The Cmin or trough value of a protease inhibitor such as indinavir may be an important marker for clinical outcome. Interest in this relationship is highlighted by the mounting body of evidence suggesting that Cmin or ratio of Cmin to viral genotypic, phenotypic, or virtual phenotypic results may be an important predictor of clinical outcome.[21,22,23] Milk thistle administration failed to influence indinavir Cmin.

Limitations of this trial include small sample size, no evaluation of the effect of higher dosages of silymarin on indinavir pharmacokinetics, omission of assaying silymarin blood concentrations, and the fact that indinavir is now commonly administered with drugs that inhibit its metabolism so as to provide a pharmacokinetic boosting effect. Although the trial had only 10 subjects, pharmacokinetic parameters were almost identical between the agents, and it is doubtful that even a large trial would find a clinically relevant difference.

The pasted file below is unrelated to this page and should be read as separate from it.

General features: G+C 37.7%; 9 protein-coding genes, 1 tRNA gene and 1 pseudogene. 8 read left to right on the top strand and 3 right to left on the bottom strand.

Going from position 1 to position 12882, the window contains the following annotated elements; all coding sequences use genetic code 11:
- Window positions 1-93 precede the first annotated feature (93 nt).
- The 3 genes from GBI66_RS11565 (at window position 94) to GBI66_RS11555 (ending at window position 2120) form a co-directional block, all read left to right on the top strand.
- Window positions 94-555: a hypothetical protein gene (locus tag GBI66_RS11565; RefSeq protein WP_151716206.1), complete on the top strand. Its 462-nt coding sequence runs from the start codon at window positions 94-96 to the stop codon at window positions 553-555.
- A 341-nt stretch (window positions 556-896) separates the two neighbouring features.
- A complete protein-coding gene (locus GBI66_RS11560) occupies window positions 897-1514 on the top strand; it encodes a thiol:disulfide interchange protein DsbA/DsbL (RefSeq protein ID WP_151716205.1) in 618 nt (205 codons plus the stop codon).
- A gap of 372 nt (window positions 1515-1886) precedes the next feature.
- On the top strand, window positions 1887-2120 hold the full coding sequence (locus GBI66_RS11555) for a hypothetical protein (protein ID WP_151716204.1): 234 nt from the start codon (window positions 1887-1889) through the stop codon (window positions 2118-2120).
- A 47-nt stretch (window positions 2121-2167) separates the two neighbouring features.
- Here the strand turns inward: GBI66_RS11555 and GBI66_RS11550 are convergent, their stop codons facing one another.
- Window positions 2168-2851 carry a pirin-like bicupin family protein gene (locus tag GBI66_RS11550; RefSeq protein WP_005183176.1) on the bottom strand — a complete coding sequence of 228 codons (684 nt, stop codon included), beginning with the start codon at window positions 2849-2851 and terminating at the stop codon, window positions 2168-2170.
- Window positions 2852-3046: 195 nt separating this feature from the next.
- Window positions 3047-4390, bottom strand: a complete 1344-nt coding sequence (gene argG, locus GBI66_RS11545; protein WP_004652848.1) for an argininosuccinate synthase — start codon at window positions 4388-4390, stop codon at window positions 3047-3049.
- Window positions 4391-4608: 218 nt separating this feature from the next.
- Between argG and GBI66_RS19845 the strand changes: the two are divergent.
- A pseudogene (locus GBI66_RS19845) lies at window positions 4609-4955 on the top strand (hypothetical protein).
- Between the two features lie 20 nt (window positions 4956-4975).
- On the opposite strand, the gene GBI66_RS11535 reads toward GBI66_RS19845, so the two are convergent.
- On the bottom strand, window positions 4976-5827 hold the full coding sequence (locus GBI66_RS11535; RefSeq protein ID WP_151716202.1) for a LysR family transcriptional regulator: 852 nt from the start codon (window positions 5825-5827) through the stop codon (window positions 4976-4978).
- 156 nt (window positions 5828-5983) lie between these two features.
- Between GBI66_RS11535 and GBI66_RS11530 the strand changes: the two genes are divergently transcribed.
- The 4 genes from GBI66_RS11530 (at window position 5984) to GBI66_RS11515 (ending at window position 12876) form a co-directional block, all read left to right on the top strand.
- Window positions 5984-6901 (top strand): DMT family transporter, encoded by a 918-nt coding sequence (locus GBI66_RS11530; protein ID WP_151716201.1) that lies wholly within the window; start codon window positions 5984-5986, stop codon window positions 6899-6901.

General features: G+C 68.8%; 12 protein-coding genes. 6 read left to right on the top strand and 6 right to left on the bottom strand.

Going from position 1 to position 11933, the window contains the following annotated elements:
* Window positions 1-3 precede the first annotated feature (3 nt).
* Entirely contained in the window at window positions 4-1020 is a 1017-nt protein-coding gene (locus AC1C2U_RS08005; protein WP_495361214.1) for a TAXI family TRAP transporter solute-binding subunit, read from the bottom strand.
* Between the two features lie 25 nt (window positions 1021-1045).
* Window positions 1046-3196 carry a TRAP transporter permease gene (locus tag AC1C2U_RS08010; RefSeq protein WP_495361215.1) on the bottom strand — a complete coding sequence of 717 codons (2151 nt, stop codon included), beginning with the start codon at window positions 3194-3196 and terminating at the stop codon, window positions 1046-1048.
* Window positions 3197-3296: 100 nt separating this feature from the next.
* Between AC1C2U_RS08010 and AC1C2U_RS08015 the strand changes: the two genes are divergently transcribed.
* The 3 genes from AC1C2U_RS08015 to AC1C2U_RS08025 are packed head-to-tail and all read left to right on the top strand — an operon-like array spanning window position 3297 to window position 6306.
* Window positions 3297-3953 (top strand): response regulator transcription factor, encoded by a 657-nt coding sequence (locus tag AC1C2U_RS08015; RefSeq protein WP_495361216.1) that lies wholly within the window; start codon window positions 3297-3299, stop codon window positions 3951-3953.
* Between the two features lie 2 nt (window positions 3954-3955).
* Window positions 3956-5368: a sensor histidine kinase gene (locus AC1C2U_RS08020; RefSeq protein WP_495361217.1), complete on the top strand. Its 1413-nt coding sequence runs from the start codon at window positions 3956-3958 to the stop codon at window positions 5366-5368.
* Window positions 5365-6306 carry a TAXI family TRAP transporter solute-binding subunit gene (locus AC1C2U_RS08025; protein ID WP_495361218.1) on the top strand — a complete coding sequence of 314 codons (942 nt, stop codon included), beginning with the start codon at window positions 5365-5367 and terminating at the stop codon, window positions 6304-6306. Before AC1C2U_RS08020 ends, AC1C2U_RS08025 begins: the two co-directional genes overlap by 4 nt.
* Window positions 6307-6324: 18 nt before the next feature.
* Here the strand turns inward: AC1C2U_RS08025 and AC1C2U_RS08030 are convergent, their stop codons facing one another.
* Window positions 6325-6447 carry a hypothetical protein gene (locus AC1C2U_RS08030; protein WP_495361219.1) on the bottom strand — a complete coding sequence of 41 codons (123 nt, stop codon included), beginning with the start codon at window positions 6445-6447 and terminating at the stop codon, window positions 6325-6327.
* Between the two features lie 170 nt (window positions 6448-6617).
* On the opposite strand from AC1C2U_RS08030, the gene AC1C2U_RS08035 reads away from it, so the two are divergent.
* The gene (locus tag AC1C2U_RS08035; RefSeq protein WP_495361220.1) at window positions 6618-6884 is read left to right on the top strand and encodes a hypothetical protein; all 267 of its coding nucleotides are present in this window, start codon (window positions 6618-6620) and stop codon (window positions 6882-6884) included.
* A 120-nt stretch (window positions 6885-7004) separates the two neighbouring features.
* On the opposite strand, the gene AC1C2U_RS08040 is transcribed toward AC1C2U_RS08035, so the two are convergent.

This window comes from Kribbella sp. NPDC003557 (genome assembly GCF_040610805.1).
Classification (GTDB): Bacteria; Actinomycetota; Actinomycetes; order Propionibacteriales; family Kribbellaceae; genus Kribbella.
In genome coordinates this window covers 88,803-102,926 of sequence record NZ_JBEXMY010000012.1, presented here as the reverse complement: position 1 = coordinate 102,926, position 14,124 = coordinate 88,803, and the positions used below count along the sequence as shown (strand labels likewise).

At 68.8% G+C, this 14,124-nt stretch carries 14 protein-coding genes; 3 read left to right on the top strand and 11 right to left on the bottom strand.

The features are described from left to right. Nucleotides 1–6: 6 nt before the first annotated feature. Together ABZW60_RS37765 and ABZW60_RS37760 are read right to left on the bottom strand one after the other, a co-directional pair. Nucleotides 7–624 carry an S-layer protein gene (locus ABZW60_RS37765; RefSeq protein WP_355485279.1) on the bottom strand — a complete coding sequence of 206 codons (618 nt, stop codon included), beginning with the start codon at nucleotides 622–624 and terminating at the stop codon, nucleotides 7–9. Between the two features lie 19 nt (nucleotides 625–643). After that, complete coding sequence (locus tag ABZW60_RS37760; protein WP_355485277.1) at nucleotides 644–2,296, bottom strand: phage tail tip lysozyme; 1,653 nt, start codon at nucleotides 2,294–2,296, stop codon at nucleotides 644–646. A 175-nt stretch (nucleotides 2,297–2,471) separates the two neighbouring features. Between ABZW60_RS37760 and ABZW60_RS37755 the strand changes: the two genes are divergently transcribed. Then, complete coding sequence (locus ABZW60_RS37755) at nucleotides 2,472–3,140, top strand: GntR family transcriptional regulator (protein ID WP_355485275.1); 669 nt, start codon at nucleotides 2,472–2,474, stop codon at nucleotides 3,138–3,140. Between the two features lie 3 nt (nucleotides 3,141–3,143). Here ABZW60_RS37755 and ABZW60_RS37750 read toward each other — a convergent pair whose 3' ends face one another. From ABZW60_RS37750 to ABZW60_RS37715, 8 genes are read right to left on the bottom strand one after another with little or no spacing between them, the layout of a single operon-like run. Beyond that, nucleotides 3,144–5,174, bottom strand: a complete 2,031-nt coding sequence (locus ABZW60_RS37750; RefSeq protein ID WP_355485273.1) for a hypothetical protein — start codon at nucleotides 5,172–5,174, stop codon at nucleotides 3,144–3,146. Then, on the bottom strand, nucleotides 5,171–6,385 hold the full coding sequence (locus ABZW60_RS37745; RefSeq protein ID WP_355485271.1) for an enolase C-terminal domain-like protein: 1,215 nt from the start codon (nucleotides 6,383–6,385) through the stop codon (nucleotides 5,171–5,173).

The dosage we administered approximates the recommended hepatoprotectant dosage of silymarin at the time this trial was designed (480 mg/day) and falls within the range of common milk thistle extract dosages (300-600 mg/day).[3,24] However, we cannot conclude that silymarin would not have influenced the pharmacokinetics of indinavir at higher dosages. Milk thistle is poorly absorbed after oral administration (bioavailability 23-47%); therefore, silymarin blood concentrations may have been too low to achieve an appreciable effect on either CYP3A4 or P-gp.[25] Although the silymarin content in the capsules was determined before administration, in the absence of silymarin blood samples we cannot rule out the possibility that inadequate silymarin absorption led to the observed absence of effect. Furthermore, protease inhibitors are commonly administered with drugs that alter CYP3A4-dependent metabolism; therefore, we cannot rule out the possibility that milk thistle may alter the pharmacokinetics of indinavir indirectly by influencing the pharmacokinetics of concomitant drugs.